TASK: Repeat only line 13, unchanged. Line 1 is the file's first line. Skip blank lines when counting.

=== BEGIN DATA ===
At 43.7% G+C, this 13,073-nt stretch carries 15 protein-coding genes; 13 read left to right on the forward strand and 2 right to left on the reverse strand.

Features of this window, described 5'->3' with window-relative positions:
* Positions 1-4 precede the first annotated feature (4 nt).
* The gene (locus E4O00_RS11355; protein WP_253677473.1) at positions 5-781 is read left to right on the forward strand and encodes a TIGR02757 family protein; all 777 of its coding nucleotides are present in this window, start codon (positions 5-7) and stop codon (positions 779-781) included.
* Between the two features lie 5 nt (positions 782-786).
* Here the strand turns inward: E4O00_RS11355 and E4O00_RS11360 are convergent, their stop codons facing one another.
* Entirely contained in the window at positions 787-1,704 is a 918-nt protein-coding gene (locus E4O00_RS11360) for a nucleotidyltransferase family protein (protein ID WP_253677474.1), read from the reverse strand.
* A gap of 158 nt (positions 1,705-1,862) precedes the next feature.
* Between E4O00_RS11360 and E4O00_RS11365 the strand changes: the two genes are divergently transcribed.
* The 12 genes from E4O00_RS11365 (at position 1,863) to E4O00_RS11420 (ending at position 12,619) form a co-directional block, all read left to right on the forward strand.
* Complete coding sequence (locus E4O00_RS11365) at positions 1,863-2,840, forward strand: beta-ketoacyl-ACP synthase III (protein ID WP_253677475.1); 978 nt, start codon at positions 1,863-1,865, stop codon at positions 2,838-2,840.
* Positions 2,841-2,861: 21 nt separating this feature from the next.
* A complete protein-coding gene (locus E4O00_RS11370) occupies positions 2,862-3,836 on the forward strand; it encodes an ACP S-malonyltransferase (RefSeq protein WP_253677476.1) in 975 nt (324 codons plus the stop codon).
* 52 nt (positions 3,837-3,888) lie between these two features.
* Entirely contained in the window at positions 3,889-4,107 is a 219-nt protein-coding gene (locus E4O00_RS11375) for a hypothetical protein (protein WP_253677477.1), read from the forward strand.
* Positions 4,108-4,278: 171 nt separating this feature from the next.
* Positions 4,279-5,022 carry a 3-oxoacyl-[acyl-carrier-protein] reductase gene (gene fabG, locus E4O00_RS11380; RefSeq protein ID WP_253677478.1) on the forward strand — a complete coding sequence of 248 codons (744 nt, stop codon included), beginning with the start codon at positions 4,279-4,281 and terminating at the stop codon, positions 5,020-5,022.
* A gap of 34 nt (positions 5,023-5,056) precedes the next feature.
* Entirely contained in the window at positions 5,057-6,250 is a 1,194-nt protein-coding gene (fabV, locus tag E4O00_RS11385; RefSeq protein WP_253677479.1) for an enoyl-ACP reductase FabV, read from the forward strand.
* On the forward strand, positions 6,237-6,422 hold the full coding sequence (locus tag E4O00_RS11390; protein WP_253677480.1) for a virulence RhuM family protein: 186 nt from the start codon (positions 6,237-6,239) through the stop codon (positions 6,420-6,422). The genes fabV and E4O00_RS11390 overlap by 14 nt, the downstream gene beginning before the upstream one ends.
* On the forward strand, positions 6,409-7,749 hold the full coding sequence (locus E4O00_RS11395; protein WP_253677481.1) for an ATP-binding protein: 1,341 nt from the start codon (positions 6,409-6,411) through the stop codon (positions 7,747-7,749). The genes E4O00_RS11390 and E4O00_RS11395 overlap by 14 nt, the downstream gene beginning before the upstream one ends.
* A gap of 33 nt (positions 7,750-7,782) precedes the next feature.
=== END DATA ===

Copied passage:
* A complete protein-coding gene (locus E4O00_RS11370) occupies positions 2,862-3,836 on the forward strand; it encodes an ACP S-malonyltransferase (RefSeq protein WP_253677476.1) in 975 nt (324 codons plus the stop codon).